NASHVILLE, Tenn. – RaDonda Vaught, a former nurse criminally prosecuted for a deadly drug error in 2017, was convicted of gross neglect of an impaired grownup and negligent murder Friday after a three-day trial that gripped nurses throughout the nation.

Vaught faces three to 6 years in jail for neglect and one to 2 years for negligent murder as a defendant with no prior convictions, in keeping with sentencing tips supplied by the Nashville district legal professional’s workplace. Vaught is scheduled to be sentenced Might 13, and her sentences are more likely to run concurrently, stated DA spokesperson Steve Hayslip.

Vaught was acquitted of reckless murder. Criminally negligent murder was a lesser cost included beneath reckless murder.

Vaught’s trial has been carefully watched by nurses and medical professionals throughout the nation, many of whom fear it may set a precedent of criminalizing medical errors. Medical errors are usually dealt with by skilled licensing boards or civil courts, and prison prosecutions like Vaught’s case are exceedingly uncommon.

Janie Harvey Garner, the founder of Present Me Your Stethoscope, a Fb nursing group with greater than 600,000 members, anxious the conviction would have a chilling impact on nurses disclosing their very own errors or near-errors, which might have a detrimental impact on the standard of affected person care.

“Well being care simply modified perpetually,” she stated after the decision. “You may not belief folks to inform the reality as a result of they are going to be incriminating themselves.”

Vaught, 38, of Bethpage, Tennessee, was arrested in 2019 and charged with reckless murder and gross neglect of an impaired grownup in reference to the killing of Charlene Murphey, who died at Vanderbilt College Medical Heart in late December 2017. The neglect cost stemmed from allegations that Vaught didn’t correctly monitor Murphey after she was injected with the mistaken drug.

Murphey, 75, of Gallatin, Tennessee, was admitted to Vanderbilt for a mind damage. On the time of the error, her situation was enhancing, and she was being ready for discharge from the hospital, in keeping with courtroom testimony and a federal investigation report. Murphey was prescribed a sedative, Versed, to calm her earlier than being scanned in a big, MRI-like machine.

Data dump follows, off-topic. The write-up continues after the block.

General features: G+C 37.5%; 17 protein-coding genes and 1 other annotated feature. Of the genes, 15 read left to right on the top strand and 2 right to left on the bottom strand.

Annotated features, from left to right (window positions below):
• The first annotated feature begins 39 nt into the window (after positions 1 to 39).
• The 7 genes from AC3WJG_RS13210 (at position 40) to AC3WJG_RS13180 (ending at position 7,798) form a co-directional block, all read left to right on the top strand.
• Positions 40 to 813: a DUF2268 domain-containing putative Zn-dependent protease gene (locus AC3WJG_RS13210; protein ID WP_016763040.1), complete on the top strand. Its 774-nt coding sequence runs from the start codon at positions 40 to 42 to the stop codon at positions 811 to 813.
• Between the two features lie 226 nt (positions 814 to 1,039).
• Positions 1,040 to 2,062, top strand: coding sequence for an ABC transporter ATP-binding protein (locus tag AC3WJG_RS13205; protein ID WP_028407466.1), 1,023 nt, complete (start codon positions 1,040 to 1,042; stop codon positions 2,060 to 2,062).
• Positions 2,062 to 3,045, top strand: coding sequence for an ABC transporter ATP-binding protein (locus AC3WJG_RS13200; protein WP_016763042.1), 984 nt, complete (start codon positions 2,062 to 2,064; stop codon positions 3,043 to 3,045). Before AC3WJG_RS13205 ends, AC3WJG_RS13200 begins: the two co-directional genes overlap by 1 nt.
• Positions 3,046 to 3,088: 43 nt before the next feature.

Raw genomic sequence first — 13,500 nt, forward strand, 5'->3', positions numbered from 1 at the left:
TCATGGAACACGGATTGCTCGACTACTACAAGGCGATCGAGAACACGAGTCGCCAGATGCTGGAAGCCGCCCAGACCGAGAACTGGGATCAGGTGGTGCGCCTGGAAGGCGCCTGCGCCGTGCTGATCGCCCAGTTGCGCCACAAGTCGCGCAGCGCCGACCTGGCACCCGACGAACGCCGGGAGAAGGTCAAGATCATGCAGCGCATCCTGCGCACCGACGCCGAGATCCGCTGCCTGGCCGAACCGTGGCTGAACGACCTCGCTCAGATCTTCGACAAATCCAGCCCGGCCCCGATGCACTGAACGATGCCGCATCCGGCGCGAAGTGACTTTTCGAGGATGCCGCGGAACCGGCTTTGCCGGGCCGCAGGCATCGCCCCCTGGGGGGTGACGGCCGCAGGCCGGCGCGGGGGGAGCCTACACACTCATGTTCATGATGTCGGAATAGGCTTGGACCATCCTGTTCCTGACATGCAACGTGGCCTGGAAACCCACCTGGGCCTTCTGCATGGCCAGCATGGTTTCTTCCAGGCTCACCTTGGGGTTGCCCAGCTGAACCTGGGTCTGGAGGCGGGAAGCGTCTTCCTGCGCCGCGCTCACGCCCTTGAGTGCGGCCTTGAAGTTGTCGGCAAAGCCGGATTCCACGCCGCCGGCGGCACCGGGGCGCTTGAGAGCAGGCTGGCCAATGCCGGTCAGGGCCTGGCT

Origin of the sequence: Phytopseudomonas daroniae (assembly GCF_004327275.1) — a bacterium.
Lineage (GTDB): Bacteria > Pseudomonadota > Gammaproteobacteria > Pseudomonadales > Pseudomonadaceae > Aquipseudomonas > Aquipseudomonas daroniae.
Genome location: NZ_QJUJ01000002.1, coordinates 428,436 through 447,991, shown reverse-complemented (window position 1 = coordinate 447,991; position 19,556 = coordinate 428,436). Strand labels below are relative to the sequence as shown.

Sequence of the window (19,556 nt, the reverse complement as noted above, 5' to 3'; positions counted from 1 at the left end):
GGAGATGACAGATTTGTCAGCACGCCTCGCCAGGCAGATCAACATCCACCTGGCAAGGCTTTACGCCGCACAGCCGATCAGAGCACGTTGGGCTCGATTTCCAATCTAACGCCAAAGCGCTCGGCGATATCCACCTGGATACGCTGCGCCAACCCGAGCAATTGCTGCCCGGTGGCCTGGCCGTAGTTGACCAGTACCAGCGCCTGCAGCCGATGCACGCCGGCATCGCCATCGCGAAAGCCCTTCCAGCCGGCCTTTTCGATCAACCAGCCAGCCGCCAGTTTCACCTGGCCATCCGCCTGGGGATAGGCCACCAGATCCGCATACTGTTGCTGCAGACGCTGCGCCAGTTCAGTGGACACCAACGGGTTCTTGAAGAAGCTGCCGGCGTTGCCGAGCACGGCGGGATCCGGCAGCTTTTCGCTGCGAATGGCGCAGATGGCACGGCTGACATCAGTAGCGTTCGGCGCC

Vaught was tasked to retrieve Versed from a computerized medicine cupboard however as an alternative grabbed a strong paralyzer, vecuronium. Based on an investigation report filed in her court docket case, the nurse missed a number of warning indicators as she withdrew the mistaken drug — together with that Versed is a liquid however vecuronium is a powder — and then injected Murphey and left her to be scanned. By the point the error was found, Murphey was brain-dead.

Through the trial, prosecutors painted Vaught as an irresponsible and uncaring nurse who ignored her coaching and deserted her affected person. Assistant District Legal professional Chad Jackson likened Vaught to a drunken driver who killed a bystander, however stated the nurse was “worse” as a result of it was as if she was “driving with [her] eyes closed.”

“The immutable truth of this case is that Charlene Murphey is lifeless as a result of RaDonda Vaught couldn’t trouble to concentrate to what she was doing,” Jackson stated.

Vaught’s legal professional, Peter Strianse, argued that his shopper made an sincere mistake that didn’t represent a criminal offense and grew to become a “scapegoat” for systemic issues associated to medicine cupboards at Vanderbilt College Medical Heart in 2017.

However Vanderbilt officers countered on the stand. Terry Bosen, Vanderbilt’s pharmacy medicine security officer, testified that the hospital had some technical issues with medicine cupboards in 2017 however that they had been resolved weeks earlier than Vaught pulled the mistaken drug for Murphey.

In his closing assertion, Strianse focused the reckless murder cost, arguing that his shopper couldn’t have “recklessly” disregarded warning indicators if she earnestly believed she had the proper drug and saying that there was “appreciable debate” over whether or not vecuronium truly killed Murphey.

Through the trial, Dr. Eli Zimmerman, a Vanderbilt neurologist, testified it was “within the realm of chance” Murphey’s dying was triggered solely by her mind damage. Moreover, Davidson County Chief Medical Examiner Feng Li testified that though he decided Murphey died from vecuronium, he couldn’t confirm how a lot of the drug she truly acquired. Li stated a small dose could not have been deadly.

“I don’t imply to be facetious,” Strianse stated of the health worker’s testimony, “but it surely kind of seemed like some newbie ‘CSI’ episode — solely with out the science.”

Vaught didn’t testify. On the second day of the trial, prosecutors performed an audio recording of Vaught’s interview with regulation enforcement officers wherein she admitted to the drug error and stated she “in all probability simply killed a affected person.”

Throughout a separate continuing earlier than the Tennessee Board of Nursing final yr, Vaught testified that she allowed herself to develop into “complacent” and “distracted” whereas utilizing the medicine cupboard and didn’t double-check which drug she had withdrawn regardless of a number of alternatives.

“I do know the explanation this affected person is not right here is as a result of of me,” Vaught instructed the nursing board, beginning to cry. “There gained’t ever be a day that goes by that I don’t take into consideration what I did.”